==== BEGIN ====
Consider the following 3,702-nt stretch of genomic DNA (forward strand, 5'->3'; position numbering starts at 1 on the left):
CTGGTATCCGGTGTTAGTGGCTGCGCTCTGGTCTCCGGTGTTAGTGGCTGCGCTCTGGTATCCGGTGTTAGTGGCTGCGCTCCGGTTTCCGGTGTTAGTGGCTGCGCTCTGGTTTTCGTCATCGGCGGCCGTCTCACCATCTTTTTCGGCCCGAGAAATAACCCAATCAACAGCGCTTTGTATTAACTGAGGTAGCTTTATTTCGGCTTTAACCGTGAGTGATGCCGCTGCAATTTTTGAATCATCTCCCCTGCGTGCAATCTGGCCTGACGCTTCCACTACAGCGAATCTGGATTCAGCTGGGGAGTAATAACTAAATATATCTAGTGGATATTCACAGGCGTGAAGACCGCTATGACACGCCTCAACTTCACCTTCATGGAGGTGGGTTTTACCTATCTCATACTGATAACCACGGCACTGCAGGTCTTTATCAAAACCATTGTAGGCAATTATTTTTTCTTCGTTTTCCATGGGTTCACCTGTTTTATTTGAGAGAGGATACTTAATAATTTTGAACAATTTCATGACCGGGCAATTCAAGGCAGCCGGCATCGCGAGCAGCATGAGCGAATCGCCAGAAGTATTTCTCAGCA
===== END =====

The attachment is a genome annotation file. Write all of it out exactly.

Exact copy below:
Consider the following 3,702-nt stretch of genomic DNA (forward strand, 5'->3'; position numbering starts at 1 on the left):
CTGGTATCCGGTGTTAGTGGCTGCGCTCTGGTCTCCGGTGTTAGTGGCTGCGCTCTGGTATCCGGTGTTAGTGGCTGCGCTCCGGTTTCCGGTGTTAGTGGCTGCGCTCTGGTTTTCGTCATCGGCGGCCGTCTCACCATCTTTTTCGGCCCGAGAAATAACCCAATCAACAGCGCTTTGTATTAACTGAGGTAGCTTTATTTCGGCTTTAACCGTGAGTGATGCCGCTGCAATTTTTGAATCATCTCCCCTGCGTGCAATCTGGCCTGACGCTTCCACTACAGCGAATCTGGATTCAGCTGGGGAGTAATAACTAAATATATCTAGTGGATATTCACAGGCGTGAAGACCGCTATGACACGCCTCAACTTCACCTTCATGGAGGTGGGTTTTACCTATCTCATACTGATAACCACGGCACTGCAGGTCTTTATCAAAACCATTGTAGGCAATTATTTTTTCTTCGTTTTCCATGGGTTCACCTGTTTTATTTGAGAGAGGATACTTAATAATTTTGAACAATTTCATGACCGGGCAATTCAAGGCAGCCGGCATCGCGAGCAGCATGAGCGAATCGCCAGAAGTATTTCTCAGCA